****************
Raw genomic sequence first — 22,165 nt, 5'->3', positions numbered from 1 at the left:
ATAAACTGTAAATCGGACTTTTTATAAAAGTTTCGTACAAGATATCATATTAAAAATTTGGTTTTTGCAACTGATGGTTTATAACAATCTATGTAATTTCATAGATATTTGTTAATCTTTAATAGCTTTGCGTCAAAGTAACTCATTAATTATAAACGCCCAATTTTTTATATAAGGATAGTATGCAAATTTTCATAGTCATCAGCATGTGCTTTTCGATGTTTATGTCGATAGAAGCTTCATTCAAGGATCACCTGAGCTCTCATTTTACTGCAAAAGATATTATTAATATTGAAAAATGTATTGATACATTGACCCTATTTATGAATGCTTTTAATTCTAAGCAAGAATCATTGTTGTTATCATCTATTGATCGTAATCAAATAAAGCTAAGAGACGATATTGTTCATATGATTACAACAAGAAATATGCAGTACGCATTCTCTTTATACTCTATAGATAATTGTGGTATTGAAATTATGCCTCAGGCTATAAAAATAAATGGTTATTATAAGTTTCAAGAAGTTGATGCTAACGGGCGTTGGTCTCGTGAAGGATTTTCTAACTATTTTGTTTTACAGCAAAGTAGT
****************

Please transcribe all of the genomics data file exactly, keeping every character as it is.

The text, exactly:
Raw genomic sequence first — 22,165 nt, 5'->3', positions numbered from 1 at the left:
ATAAACTGTAAATCGGACTTTTTATAAAAGTTTCGTACAAGATATCATATTAAAAATTTGGTTTTTGCAACTGATGGTTTATAACAATCTATGTAATTTCATAGATATTTGTTAATCTTTAATAGCTTTGCGTCAAAGTAACTCATTAATTATAAACGCCCAATTTTTTATATAAGGATAGTATGCAAATTTTCATAGTCATCAGCATGTGCTTTTCGATGTTTATGTCGATAGAAGCTTCATTCAAGGATCACCTGAGCTCTCATTTTACTGCAAAAGATATTATTAATATTGAAAAATGTATTGATACATTGACCCTATTTATGAATGCTTTTAATTCTAAGCAAGAATCATTGTTGTTATCATCTATTGATCGTAATCAAATAAAGCTAAGAGACGATATTGTTCATATGATTACAACAAGAAATATGCAGTACGCATTCTCTTTATACTCTATAGATAATTGTGGTATTGAAATTATGCCTCAGGCTATAAAAATAAATGGTTATTATAAGTTTCAAGAAGTTGATGCTAACGGGCGTTGGTCTCGTGAAGGATTTTCTAACTATTTTGTTTTACAGCAAAGTAGT